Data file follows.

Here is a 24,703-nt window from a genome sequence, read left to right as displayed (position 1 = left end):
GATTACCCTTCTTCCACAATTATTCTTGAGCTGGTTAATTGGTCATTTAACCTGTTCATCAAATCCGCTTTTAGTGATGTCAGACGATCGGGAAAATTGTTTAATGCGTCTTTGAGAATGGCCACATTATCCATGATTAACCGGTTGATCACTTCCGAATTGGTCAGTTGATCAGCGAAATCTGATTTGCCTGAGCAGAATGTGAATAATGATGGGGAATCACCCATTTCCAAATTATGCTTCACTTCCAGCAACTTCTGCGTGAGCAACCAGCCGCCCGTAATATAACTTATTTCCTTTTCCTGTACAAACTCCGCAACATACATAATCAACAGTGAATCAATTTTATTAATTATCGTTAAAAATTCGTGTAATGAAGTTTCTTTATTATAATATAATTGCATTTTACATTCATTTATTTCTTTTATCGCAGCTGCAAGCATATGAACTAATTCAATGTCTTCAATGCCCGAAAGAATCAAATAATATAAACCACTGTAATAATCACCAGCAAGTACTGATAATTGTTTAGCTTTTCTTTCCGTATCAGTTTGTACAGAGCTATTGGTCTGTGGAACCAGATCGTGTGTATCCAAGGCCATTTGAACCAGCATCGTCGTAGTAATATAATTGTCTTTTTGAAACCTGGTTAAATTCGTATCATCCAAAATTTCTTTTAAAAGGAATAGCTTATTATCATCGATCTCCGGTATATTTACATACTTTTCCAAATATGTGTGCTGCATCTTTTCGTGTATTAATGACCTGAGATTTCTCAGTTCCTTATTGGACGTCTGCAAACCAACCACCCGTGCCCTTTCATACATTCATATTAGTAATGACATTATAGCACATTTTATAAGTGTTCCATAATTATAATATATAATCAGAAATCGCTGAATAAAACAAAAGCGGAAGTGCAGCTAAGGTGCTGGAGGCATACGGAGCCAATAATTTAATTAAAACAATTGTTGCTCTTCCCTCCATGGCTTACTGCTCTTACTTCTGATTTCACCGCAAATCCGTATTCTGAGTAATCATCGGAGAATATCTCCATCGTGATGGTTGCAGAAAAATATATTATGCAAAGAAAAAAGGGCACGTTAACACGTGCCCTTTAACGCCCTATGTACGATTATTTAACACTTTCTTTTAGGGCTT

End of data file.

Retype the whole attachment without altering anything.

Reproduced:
Here is a 24,703-nt window from a genome sequence, read left to right as displayed (position 1 = left end):
GATTACCCTTCTTCCACAATTATTCTTGAGCTGGTTAATTGGTCATTTAACCTGTTCATCAAATCCGCTTTTAGTGATGTCAGACGATCGGGAAAATTGTTTAATGCGTCTTTGAGAATGGCCACATTATCCATGATTAACCGGTTGATCACTTCCGAATTGGTCAGTTGATCAGCGAAATCTGATTTGCCTGAGCAGAATGTGAATAATGATGGGGAATCACCCATTTCCAAATTATGCTTCACTTCCAGCAACTTCTGCGTGAGCAACCAGCCGCCCGTAATATAACTTATTTCCTTTTCCTGTACAAACTCCGCAACATACATAATCAACAGTGAATCAATTTTATTAATTATCGTTAAAAATTCGTGTAATGAAGTTTCTTTATTATAATATAATTGCATTTTACATTCATTTATTTCTTTTATCGCAGCTGCAAGCATATGAACTAATTCAATGTCTTCAATGCCCGAAAGAATCAAATAATATAAACCACTGTAATAATCACCAGCAAGTACTGATAATTGTTTAGCTTTTCTTTCCGTATCAGTTTGTACAGAGCTATTGGTCTGTGGAACCAGATCGTGTGTATCCAAGGCCATTTGAACCAGCATCGTCGTAGTAATATAATTGTCTTTTTGAAACCTGGTTAAATTCGTATCATCCAAAATTTCTTTTAAAAGGAATAGCTTATTATCATCGATCTCCGGTATATTTACATACTTTTCCAAATATGTGTGCTGCATCTTTTCGTGTATTAATGACCTGAGATTTCTCAGTTCCTTATTGGACGTCTGCAAACCAACCACCCGTGCCCTTTCATACATTCATATTAGTAATGACATTATAGCACATTTTATAAGTGTTCCATAATTATAATATATAATCAGAAATCGCTGAATAAAACAAAAGCGGAAGTGCAGCTAAGGTGCTGGAGGCATACGGAGCCAATAATTTAATTAAAACAATTGTTGCTCTTCCCTCCATGGCTTACTGCTCTTACTTCTGATTTCACCGCAAATCCGTATTCTGAGTAATCATCGGAGAATATCTCCATCGTGATGGTTGCAGAAAAATATATTATGCAAAGAAAAAAGGGCACGTTAACACGTGCCCTTTAACGCCCTATGTACGATTATTTAACACTTTCTTTTAGGGCTT